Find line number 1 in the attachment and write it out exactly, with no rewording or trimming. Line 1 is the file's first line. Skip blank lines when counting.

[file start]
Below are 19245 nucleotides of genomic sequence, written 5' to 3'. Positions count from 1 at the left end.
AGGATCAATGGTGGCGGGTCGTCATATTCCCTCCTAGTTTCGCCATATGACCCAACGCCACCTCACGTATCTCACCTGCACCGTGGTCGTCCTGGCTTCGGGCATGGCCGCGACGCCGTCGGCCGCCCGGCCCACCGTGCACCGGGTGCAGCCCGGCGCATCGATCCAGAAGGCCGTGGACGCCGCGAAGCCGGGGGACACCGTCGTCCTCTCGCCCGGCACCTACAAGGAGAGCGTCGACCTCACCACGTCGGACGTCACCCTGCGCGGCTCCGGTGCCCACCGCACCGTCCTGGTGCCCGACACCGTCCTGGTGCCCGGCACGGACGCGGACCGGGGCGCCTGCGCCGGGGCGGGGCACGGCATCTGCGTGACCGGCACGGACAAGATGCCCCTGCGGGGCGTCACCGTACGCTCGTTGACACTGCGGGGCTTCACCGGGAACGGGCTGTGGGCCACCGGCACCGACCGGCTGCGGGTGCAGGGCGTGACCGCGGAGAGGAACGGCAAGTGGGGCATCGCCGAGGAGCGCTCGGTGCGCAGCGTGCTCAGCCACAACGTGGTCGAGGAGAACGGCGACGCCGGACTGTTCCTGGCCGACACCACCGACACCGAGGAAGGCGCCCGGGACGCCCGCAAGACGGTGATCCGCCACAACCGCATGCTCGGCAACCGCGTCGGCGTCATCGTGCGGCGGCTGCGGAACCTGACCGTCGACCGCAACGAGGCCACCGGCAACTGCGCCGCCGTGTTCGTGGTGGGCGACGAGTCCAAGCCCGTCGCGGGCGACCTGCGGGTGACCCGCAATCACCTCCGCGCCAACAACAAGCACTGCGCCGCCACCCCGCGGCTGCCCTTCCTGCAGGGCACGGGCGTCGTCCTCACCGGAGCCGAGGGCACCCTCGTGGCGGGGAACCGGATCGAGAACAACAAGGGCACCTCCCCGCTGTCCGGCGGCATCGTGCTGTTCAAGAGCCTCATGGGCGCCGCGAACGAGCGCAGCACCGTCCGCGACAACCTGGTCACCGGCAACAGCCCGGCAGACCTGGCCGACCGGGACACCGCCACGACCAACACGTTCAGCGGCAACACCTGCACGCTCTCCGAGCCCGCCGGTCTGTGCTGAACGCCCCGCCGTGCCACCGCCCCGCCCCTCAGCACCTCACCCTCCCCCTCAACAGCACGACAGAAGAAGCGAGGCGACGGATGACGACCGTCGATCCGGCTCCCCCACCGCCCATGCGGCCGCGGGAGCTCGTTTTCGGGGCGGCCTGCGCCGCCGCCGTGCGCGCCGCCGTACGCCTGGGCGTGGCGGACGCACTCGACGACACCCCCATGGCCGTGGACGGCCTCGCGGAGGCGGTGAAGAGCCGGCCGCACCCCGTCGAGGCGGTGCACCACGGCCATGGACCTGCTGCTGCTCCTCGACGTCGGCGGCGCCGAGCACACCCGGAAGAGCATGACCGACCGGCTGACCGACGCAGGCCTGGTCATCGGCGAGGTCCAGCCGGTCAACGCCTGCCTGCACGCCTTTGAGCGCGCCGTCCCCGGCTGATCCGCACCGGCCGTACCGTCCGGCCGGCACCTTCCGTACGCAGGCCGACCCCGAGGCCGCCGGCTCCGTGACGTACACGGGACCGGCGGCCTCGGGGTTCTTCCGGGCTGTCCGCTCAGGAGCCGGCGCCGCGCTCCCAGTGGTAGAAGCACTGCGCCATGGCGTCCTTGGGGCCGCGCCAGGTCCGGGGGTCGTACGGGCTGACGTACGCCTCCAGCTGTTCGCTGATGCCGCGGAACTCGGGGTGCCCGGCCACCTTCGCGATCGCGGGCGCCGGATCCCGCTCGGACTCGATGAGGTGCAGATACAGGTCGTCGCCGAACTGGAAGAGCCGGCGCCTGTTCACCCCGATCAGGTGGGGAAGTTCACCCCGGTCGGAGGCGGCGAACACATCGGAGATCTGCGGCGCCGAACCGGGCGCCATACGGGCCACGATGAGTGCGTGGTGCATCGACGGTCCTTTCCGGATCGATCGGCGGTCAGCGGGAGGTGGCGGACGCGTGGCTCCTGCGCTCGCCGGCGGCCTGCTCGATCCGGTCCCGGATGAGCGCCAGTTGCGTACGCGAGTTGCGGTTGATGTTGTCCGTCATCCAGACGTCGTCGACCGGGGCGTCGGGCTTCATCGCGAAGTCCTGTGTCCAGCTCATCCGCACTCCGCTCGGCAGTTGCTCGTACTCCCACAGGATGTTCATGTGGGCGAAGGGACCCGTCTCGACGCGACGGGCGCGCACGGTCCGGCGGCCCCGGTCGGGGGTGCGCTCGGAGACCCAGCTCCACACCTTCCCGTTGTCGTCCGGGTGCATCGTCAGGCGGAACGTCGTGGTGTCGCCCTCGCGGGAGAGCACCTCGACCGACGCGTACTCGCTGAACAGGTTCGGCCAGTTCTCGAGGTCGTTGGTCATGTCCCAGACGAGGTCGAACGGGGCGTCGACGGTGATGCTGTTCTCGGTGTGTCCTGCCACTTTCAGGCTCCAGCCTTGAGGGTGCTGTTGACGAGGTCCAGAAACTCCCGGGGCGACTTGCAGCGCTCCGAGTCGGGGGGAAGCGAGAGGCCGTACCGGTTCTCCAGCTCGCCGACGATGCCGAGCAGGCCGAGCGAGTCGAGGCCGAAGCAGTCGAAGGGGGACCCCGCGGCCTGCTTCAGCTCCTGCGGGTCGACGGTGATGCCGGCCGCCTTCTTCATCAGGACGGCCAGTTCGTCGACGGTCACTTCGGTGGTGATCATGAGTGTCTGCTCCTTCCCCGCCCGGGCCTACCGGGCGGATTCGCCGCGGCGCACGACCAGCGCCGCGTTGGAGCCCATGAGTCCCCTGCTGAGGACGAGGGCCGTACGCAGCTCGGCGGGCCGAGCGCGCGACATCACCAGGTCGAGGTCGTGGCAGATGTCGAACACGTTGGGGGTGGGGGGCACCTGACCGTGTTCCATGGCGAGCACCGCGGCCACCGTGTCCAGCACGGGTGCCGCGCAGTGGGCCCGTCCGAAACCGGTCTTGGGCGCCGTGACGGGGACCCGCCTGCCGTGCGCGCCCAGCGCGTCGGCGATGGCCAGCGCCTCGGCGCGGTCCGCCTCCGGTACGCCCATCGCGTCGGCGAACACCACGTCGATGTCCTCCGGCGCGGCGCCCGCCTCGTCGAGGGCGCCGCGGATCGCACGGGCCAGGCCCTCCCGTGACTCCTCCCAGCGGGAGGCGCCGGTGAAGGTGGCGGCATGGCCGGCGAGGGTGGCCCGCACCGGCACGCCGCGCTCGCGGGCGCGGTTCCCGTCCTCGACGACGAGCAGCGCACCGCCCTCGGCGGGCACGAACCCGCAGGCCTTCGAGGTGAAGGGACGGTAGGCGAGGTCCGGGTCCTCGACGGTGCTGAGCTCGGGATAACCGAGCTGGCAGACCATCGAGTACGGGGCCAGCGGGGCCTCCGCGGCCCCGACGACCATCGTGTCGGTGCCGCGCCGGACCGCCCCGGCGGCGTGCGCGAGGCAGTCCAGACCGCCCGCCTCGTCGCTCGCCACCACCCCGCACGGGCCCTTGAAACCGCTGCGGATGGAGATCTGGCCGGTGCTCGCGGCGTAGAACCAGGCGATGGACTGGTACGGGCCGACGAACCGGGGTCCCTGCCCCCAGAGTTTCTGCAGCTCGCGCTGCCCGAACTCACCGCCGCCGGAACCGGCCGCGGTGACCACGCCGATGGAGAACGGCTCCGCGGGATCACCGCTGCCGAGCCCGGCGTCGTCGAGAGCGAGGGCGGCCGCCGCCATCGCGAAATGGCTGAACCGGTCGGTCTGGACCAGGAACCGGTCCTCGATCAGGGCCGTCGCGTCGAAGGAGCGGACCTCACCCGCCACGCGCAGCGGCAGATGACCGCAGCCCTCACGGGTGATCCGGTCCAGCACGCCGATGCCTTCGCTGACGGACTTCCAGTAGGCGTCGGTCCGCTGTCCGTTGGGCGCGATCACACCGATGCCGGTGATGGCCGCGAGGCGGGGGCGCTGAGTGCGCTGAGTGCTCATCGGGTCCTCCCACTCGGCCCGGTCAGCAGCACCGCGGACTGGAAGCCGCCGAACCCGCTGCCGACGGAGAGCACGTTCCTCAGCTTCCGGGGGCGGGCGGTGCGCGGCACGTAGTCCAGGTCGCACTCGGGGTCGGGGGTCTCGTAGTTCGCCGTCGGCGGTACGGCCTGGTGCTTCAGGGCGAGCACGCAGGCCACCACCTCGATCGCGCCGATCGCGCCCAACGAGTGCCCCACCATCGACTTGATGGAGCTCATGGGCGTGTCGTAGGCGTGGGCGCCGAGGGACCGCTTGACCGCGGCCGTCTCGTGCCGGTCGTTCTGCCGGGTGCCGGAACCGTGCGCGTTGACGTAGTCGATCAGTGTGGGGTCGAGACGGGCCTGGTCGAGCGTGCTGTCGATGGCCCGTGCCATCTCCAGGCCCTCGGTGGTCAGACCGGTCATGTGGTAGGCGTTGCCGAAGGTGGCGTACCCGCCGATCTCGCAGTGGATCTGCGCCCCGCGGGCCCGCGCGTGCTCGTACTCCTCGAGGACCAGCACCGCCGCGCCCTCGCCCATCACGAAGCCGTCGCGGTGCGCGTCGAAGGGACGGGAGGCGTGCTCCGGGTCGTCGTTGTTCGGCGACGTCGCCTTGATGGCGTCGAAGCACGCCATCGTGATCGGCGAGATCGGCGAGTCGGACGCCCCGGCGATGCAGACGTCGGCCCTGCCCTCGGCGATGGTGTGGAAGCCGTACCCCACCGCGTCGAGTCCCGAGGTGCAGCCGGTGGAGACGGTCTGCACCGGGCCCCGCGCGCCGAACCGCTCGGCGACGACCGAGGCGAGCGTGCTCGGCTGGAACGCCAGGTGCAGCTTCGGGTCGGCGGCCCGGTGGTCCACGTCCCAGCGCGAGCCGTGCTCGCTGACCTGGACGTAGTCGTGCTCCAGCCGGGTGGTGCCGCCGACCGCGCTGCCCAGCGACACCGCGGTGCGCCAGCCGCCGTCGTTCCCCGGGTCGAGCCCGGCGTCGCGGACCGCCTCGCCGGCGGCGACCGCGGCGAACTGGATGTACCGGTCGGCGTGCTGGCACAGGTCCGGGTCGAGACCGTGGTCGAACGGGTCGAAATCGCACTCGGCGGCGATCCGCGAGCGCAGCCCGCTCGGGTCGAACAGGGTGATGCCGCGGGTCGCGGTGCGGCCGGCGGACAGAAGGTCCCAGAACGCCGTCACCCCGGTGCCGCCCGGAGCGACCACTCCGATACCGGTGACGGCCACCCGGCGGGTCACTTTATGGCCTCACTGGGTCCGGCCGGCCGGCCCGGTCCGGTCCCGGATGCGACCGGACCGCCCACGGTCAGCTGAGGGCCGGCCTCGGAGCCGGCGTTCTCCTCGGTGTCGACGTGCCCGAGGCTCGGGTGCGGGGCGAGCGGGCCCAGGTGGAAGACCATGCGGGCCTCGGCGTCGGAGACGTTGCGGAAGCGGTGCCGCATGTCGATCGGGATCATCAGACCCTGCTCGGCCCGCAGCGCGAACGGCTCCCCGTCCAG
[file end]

Below are 19245 nucleotides of genomic sequence, written 5' to 3'. Positions count from 1 at the left end.